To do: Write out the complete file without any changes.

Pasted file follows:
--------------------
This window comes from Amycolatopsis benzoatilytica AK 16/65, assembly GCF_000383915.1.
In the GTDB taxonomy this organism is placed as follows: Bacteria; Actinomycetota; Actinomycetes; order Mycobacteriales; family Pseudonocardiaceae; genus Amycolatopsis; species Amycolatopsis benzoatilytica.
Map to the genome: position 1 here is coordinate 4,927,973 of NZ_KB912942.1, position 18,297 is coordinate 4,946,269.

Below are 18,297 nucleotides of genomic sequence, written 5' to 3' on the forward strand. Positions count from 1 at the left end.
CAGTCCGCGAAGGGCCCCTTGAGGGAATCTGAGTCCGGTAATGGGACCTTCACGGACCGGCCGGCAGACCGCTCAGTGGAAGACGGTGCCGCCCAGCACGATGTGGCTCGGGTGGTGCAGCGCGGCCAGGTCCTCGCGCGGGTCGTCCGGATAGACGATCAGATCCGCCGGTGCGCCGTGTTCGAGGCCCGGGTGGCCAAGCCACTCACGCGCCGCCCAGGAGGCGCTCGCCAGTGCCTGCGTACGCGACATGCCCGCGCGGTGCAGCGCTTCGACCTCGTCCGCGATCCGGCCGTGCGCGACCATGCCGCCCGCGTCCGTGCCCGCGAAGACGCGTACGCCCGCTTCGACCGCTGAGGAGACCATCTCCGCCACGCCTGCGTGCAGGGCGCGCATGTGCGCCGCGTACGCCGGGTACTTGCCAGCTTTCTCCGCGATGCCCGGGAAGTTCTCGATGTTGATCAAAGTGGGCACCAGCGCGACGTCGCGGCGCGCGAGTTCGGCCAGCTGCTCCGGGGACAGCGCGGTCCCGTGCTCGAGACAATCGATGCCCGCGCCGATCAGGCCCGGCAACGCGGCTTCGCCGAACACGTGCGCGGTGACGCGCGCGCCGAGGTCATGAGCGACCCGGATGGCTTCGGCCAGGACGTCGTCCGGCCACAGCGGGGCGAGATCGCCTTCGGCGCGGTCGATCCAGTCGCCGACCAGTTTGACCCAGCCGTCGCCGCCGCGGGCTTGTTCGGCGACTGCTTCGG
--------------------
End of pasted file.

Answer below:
This window comes from Amycolatopsis benzoatilytica AK 16/65, assembly GCF_000383915.1.
In the GTDB taxonomy this organism is placed as follows: Bacteria; Actinomycetota; Actinomycetes; order Mycobacteriales; family Pseudonocardiaceae; genus Amycolatopsis; species Amycolatopsis benzoatilytica.
Map to the genome: position 1 here is coordinate 4,927,973 of NZ_KB912942.1, position 18,297 is coordinate 4,946,269.

Below are 18,297 nucleotides of genomic sequence, written 5' to 3' on the forward strand. Positions count from 1 at the left end.
CAGTCCGCGAAGGGCCCCTTGAGGGAATCTGAGTCCGGTAATGGGACCTTCACGGACCGGCCGGCAGACCGCTCAGTGGAAGACGGTGCCGCCCAGCACGATGTGGCTCGGGTGGTGCAGCGCGGCCAGGTCCTCGCGCGGGTCGTCCGGATAGACGATCAGATCCGCCGGTGCGCCGTGTTCGAGGCCCGGGTGGCCAAGCCACTCACGCGCCGCCCAGGAGGCGCTCGCCAGTGCCTGCGTACGCGACATGCCCGCGCGGTGCAGCGCTTCGACCTCGTCCGCGATCCGGCCGTGCGCGACCATGCCGCCCGCGTCCGTGCCCGCGAAGACGCGTACGCCCGCTTCGACCGCTGAGGAGACCATCTCCGCCACGCCTGCGTGCAGGGCGCGCATGTGCGCCGCGTACGCCGGGTACTTGCCAGCTTTCTCCGCGATGCCCGGGAAGTTCTCGATGTTGATCAAAGTGGGCACCAGCGCGACGTCGCGGCGCGCGAGTTCGGCCAGCTGCTCCGGGGACAGCGCGGTCCCGTGCTCGAGACAATCGATGCCCGCGCCGATCAGGCCCGGCAACGCGGCTTCGCCGAACACGTGCGCGGTGACGCGCGCGCCGAGGTCATGAGCGACCCGGATGGCTTCGGCCAGGACGTCGTCCGGCCACAGCGGGGCGAGATCGCCTTCGGCGCGGTCGATCCAGTCGCCGACCAGTTTGACCCAGCCGTCGCCGCCGCGGGCTTGTTCGGCGACTGCTTCGG